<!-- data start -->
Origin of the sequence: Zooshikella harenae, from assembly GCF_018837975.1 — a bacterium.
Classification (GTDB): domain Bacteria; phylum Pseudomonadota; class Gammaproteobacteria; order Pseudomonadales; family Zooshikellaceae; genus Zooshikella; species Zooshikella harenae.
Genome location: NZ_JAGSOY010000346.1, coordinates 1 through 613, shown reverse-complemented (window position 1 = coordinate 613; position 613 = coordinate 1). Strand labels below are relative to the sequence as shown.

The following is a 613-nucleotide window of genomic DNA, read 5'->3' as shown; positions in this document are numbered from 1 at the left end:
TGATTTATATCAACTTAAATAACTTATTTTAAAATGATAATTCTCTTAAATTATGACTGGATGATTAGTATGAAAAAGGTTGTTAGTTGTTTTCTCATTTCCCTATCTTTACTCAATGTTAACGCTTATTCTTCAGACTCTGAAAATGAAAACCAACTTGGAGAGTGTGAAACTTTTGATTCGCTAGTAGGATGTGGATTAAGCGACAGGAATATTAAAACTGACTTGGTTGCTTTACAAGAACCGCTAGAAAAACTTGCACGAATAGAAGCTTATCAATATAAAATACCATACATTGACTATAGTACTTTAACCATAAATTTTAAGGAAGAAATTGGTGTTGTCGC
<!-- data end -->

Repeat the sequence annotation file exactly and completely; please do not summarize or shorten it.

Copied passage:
Origin of the sequence: Zooshikella harenae, from assembly GCF_018837975.1 — a bacterium.
Classification (GTDB): domain Bacteria; phylum Pseudomonadota; class Gammaproteobacteria; order Pseudomonadales; family Zooshikellaceae; genus Zooshikella; species Zooshikella harenae.
Genome location: NZ_JAGSOY010000346.1, coordinates 1 through 613, shown reverse-complemented (window position 1 = coordinate 613; position 613 = coordinate 1). Strand labels below are relative to the sequence as shown.

The following is a 613-nucleotide window of genomic DNA, read 5'->3' as shown; positions in this document are numbered from 1 at the left end:
TGATTTATATCAACTTAAATAACTTATTTTAAAATGATAATTCTCTTAAATTATGACTGGATGATTAGTATGAAAAAGGTTGTTAGTTGTTTTCTCATTTCCCTATCTTTACTCAATGTTAACGCTTATTCTTCAGACTCTGAAAATGAAAACCAACTTGGAGAGTGTGAAACTTTTGATTCGCTAGTAGGATGTGGATTAAGCGACAGGAATATTAAAACTGACTTGGTTGCTTTACAAGAACCGCTAGAAAAACTTGCACGAATAGAAGCTTATCAATATAAAATACCATACATTGACTATAGTACTTTAACCATAAATTTTAAGGAAGAAATTGGTGTTGTCGC